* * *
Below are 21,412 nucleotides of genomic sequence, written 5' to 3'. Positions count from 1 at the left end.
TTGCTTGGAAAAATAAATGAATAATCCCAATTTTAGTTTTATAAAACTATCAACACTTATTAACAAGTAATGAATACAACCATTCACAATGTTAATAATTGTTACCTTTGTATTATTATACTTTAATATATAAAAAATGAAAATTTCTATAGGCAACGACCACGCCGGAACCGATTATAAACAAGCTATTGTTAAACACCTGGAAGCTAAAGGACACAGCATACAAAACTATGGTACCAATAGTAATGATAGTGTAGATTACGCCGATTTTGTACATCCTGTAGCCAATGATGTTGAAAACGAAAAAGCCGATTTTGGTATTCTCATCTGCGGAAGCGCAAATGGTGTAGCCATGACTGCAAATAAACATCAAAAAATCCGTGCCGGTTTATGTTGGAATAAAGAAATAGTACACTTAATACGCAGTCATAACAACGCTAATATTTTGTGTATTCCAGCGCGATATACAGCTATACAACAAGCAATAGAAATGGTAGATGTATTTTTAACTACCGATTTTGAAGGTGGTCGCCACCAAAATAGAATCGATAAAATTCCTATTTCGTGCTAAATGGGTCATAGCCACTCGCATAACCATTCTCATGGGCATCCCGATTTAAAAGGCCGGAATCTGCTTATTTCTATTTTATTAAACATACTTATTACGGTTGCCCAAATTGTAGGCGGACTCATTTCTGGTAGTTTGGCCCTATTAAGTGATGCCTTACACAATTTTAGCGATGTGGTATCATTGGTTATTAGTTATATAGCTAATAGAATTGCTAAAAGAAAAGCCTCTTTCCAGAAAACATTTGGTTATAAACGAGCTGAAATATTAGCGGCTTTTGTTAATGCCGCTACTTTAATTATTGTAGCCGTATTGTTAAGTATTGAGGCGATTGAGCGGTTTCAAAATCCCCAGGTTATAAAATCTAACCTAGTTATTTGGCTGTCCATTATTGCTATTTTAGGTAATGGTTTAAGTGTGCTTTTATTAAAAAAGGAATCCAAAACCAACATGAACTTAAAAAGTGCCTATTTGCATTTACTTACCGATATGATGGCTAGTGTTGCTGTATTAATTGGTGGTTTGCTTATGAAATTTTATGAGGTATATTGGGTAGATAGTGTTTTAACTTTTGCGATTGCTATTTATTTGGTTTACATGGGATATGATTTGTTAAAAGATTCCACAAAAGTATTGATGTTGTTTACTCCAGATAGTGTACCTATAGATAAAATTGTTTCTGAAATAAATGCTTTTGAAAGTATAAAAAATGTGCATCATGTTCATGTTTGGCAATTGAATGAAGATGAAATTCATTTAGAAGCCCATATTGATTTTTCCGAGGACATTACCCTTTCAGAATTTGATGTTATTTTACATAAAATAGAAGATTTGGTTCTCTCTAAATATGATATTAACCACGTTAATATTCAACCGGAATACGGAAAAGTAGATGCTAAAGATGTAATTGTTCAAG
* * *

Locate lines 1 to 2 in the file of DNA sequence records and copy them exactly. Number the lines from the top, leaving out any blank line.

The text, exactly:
Below are 21,412 nucleotides of genomic sequence, written 5' to 3'. Positions count from 1 at the left end.
TTGCTTGGAAAAATAAATGAATAATCCCAATTTTAGTTTTATAAAACTATCAACACTTATTAACAAGTAATGAATACAACCATTCACAATGTTAATAATTGTTACCTTTGTATTATTATACTTTAATATATAAAAAATGAAAATTTCTATAGGCAACGACCACGCCGGAACCGATTATAAACAAGCTATTGTTAAACACCTGGAAGCTAAAGGACACAGCATACAAAACTATGGTACCAATAGTAATGATAGTGTAGATTACGCCGATTTTGTACATCCTGTAGCCAATGATGTTGAAAACGAAAAAGCCGATTTTGGTATTCTCATCTGCGGAAGCGCAAATGGTGTAGCCATGACTGCAAATAAACATCAAAAAATCCGTGCCGGTTTATGTTGGAATAAAGAAATAGTACACTTAATACGCAGTCATAACAACGCTAATATTTTGTGTATTCCAGCGCGATATACAGCTATACAACAAGCAATAGAAATGGTAGATGTATTTTTAACTACCGATTTTGAAGGTGGTCGCCACCAAAATAGAATCGATAAAATTCCTATTTCGTGCTAAATGGGTCATAGCCACTCGCATAACCATTCTCATGGGCATCCCGATTTAAAAGGCCGGAATCTGCTTATTTCTATTTTATTAAACATACTTATTACGGTTGCCCAAATTGTAGGCGGACTCATTTCTGGTAGTTTGGCCCTATTAAGTGATGCCTTACACAATTTTAGCGATGTGGTATCATTGGTTATTAGTTATATAGCTAATAGAATTGCTAAAAGAAAAGCCTCTTTCCAGAAAACATTTGGTTATAAACGAGCTGAAATATTAGCGGCTTTTGTTAATGCCGCTACTTTAATTATTGTAGCCGTATTGTTAAGTATTGAGGCGATTGAGCGGTTTCAAAATCCCCAGGTTATAAAATCTAACCTAGTTATTTGGCTGTCCATTATTGCTATTTTAGGTAATGGTTTAAGTGTGCTTTTATTAAAAAAGGAATCCAAAACCAACATGAACTTAAAAAGTGCCTATTTGCATTTACTTACCGATATGATGGCTAGTGTTGCTGTATTAATTGGTGGTTTGCTTATGAAATTTTATGAGGTATATTGGGTAGATAGTGTTTTAACTTTTGCGATTGCTATTTATTTGGTTTACATGGGATATGATTTGTTAAAAGATTCCACAAAAGTATTGATGTTGTTTACTCCAGATAGTGTACCTATAGATAAAATTGTTTCTGAAATAAATGCTTTTGAAAGTATAAAAAATGTGCATCATGTTCATGTTTGGCAATTGAATGAAGATGAAATTCATTTAGAAGCCCATATTGATTTTTCCGAGGACATTACCCTTTCAGAATTTGATGTTATTTTACATAAAATAGAAGATTTGGTTCTCTCTAAATATGATATTAACCACGTTAATATTCAACCGGAATACGGAAAAGTAGATGCTAAAGATGTAATTGTTCAAG